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CBM could become Asia and Australia’s shale gas

Oilfield Technology,

Almost 40% of all global CBM reserves are located in China, Australia, India and Indonesia. Estimated reserves of 2800 trillion ft3 are about three times the proven natural gas reserves of Qatar. With Australia leading the industrial development of CBM, and with promising growth emerging in Asia, efficient measures to reduce project costs, while preserving the environmen,t are necessary.

Mr Hans Kristian Danielsen, head of DNV Cleaner Energy in Australia, said: “DNV is engaged in several mega-LNG projects in Australia including CBM projects. In CBM-based LNG developments, we see gaps between competencies in project development practices of onshore contractors newly involved in CBM and the requirements of owners of mega-LNG developments. DNV sees an opportunity to reduce project construction risks by establishing and aligning best practices through third party monitoring of project performance.”

“The study mapped out CBM-based LNG project developments and opportunities in Asia and Australia with a focus on safety and environmental considerations that are different from conventional gas project. The project identified the challenges and risk drivers that CBM companies face and also how DNV can help companies overcome these risks” says chief technology officer of DNV Clean Technology Centre in Singapore, Dr Jens Petter Tronskar, “Companies which address and mitigate project risks at an early stage are well positioned to reduce the probabilities for budget and schedule overruns.”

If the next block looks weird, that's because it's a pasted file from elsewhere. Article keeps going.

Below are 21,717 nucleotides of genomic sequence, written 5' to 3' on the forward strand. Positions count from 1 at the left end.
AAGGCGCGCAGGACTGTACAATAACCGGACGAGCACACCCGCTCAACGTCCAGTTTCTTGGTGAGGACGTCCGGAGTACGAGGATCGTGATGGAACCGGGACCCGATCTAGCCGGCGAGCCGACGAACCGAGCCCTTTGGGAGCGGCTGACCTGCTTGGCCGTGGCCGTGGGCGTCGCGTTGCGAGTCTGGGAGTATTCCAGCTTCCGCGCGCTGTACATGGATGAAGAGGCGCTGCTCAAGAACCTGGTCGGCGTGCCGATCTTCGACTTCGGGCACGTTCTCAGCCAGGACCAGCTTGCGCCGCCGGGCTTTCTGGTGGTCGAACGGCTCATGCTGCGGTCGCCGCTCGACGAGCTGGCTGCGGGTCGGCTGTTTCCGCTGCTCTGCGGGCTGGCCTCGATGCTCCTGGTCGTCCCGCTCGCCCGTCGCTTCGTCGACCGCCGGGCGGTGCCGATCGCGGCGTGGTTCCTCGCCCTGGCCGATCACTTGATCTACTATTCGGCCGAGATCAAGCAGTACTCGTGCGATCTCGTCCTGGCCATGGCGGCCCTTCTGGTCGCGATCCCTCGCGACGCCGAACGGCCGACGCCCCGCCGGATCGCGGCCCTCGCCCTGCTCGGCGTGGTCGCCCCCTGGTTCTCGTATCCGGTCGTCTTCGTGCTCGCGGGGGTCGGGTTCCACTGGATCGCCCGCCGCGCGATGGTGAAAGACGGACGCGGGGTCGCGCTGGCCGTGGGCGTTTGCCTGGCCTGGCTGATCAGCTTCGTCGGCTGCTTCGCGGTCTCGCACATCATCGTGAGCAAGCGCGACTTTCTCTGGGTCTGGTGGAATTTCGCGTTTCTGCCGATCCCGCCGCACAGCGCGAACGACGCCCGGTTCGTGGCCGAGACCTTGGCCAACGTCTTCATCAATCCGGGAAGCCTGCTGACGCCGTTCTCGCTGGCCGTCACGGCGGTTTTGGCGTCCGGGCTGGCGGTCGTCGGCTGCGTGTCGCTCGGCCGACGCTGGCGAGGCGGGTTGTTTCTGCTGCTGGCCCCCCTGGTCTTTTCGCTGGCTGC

The study concluded that CBM project performance could be improved through increased support from third party companies on validating project life cycle cost calculations. Such validation would address technical, safety and commercial matters. Third parties should validate concept evaluation of upstream CBM well facilities, downstream gas processing and export pipeline. Third party verification of CBM engineering designs, pipeline reliability and maintainability should be undertaken.

More effective and robust regulatory frameworks on environmental, social and economic aspects of CBM are needed in many countries in order to speed a safe and economical sound scaling of CBM projects. More comprehensive standards for environmental baseline assessments and for the disposal or treatment of produced water will also need to be established to further increase value of investments and reduce negative impacts on the environment. “DNV is now equipped to provide risk management services spanning from establishing regulatory frameworks and standards to onsite verification to the evolving CBM industry in Asia and Oceania, leveraging on our well established best practises from the conventional Offshore and Onshore Energy Industry” says Bjorn Tore Markusen, managing director of DNV’s Clean Technology Centre.

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